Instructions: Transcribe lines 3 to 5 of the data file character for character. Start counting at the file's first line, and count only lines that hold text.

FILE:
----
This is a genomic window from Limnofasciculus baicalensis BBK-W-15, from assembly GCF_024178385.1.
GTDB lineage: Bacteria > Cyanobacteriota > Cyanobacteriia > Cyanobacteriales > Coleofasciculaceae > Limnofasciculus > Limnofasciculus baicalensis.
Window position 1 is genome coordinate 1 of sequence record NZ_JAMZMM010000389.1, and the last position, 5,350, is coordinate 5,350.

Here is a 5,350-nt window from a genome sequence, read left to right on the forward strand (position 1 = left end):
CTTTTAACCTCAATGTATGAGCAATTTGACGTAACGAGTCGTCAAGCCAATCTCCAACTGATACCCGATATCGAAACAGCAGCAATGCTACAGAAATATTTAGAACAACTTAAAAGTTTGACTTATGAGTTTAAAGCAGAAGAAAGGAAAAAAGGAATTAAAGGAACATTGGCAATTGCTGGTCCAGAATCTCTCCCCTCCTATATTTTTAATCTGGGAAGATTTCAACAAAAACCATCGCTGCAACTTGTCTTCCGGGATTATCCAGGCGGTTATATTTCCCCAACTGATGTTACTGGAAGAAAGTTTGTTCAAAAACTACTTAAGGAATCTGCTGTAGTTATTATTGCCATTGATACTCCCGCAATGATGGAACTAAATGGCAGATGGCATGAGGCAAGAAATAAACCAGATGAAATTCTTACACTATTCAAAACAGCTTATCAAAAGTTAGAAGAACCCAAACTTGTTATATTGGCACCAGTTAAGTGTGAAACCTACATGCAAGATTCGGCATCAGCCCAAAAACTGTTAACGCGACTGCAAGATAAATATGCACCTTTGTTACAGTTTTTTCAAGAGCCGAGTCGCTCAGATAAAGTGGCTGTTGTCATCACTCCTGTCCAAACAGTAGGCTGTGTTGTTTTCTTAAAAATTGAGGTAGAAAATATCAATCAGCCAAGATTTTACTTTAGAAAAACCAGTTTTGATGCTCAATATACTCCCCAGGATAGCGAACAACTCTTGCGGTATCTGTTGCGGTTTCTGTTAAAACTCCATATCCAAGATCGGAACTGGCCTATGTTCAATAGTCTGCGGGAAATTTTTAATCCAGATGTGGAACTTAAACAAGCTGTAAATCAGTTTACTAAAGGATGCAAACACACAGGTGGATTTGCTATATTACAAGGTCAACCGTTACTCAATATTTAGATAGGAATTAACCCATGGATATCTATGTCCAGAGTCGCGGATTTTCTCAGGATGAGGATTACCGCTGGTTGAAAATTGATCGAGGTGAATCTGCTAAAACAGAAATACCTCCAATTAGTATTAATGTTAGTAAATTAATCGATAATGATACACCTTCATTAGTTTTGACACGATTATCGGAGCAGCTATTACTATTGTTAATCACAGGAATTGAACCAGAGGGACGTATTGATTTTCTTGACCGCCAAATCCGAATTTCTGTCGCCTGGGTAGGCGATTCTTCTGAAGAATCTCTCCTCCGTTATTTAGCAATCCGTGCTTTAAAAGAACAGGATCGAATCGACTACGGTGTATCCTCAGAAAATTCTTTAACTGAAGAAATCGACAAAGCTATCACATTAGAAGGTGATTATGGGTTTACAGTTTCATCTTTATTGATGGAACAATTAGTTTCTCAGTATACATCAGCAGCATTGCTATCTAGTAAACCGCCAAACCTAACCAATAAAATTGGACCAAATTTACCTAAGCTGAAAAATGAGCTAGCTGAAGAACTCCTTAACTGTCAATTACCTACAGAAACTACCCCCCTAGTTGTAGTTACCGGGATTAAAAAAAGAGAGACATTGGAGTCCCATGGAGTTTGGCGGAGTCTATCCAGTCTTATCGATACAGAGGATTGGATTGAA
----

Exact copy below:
Window position 1 is genome coordinate 1 of sequence record NZ_JAMZMM010000389.1, and the last position, 5,350, is coordinate 5,350.

Here is a 5,350-nt window from a genome sequence, read left to right on the forward strand (position 1 = left end):
CTTTTAACCTCAATGTATGAGCAATTTGACGTAACGAGTCGTCAAGCCAATCTCCAACTGATACCCGATATCGAAACAGCAGCAATGCTACAGAAATATTTAGAACAACTTAAAAGTTTGACTTATGAGTTTAAAGCAGAAGAAAGGAAAAAAGGAATTAAAGGAACATTGGCAATTGCTGGTCCAGAATCTCTCCCCTCCTATATTTTTAATCTGGGAAGATTTCAACAAAAACCATCGCTGCAACTTGTCTTCCGGGATTATCCAGGCGGTTATATTTCCCCAACTGATGTTACTGGAAGAAAGTTTGTTCAAAAACTACTTAAGGAATCTGCTGTAGTTATTATTGCCATTGATACTCCCGCAATGATGGAACTAAATGGCAGATGGCATGAGGCAAGAAATAAACCAGATGAAATTCTTACACTATTCAAAACAGCTTATCAAAAGTTAGAAGAACCCAAACTTGTTATATTGGCACCAGTTAAGTGTGAAACCTACATGCAAGATTCGGCATCAGCCCAAAAACTGTTAACGCGACTGCAAGATAAATATGCACCTTTGTTACAGTTTTTTCAAGAGCCGAGTCGCTCAGATAAAGTGGCTGTTGTCATCACTCCTGTCCAAACAGTAGGCTGTGTTGTTTTCTTAAAAATTGAGGTAGAAAATATCAATCAGCCAAGATTTTACTTTAGAAAAACCAGTTTTGATGCTCAATATACTCCCCAGGATAGCGAACAACTCTTGCGGTATCTGTTGCGGTTTCTGTTAAAACTCCATATCCAAGATCGGAACTGGCCTATGTTCAATAGTCTGCGGGAAATTTTTAATCCAGATGTGGAACTTAAACAAGCTGTAAATCAGTTTACTAAAGGATGCAAACACACAGGTGGATTTGCTATATTACAAGGTCAACCGTTACTCAATATTTAGATAGGAATTAACCCATGGATATCTATGTCCAGAGTCGCGGATTTTCTCAGGATGAGGATTACCGCTGGTTGAAAATTGATCGAGGTGAATCTGCTAAAACAGAAATACCTCCAATTAGTATTAATGTTAGTAAATTAATCGATAATGATACACCTTCATTAGTTTTGACACGATTATCGGAGCAGCTATTACTATTGTTAATCACAGGAATTGAACCAGAGGGACGTATTGATTTTCTTGACCGCCAAATCCGAATTTCTGTCGCCTGGGTAGGCGATTCTTCTGAAGAATCTCTCCTCCGTTATTTAGCAATCCGTGCTTTAAAAGAACAGGATCGAATCGACTACGGTGTATCCTCAGAAAATTCTTTAACTGAAGAAATCGACAAAGCTATCACATTAGAAGGTGATTATGGGTTTACAGTTTCATCTTTATTGATGGAACAATTAGTTTCTCAGTATACATCAGCAGCATTGCTATCTAGTAAACCGCCAAACCTAACCAATAAAATTGGACCAAATTTACCTAAGCTGAAAAATGAGCTAGCTGAAGAACTCCTTAACTGTCAATTACCTACAGAAACTACCCCCCTAGTTGTAGTTACCGGGATTAAAAAAAGAGAGACATTGGAGTCCCATGGAGTTTGGCGGAGTCTATCCAGTCTTATCGATACAGAGGATTGGATTGAA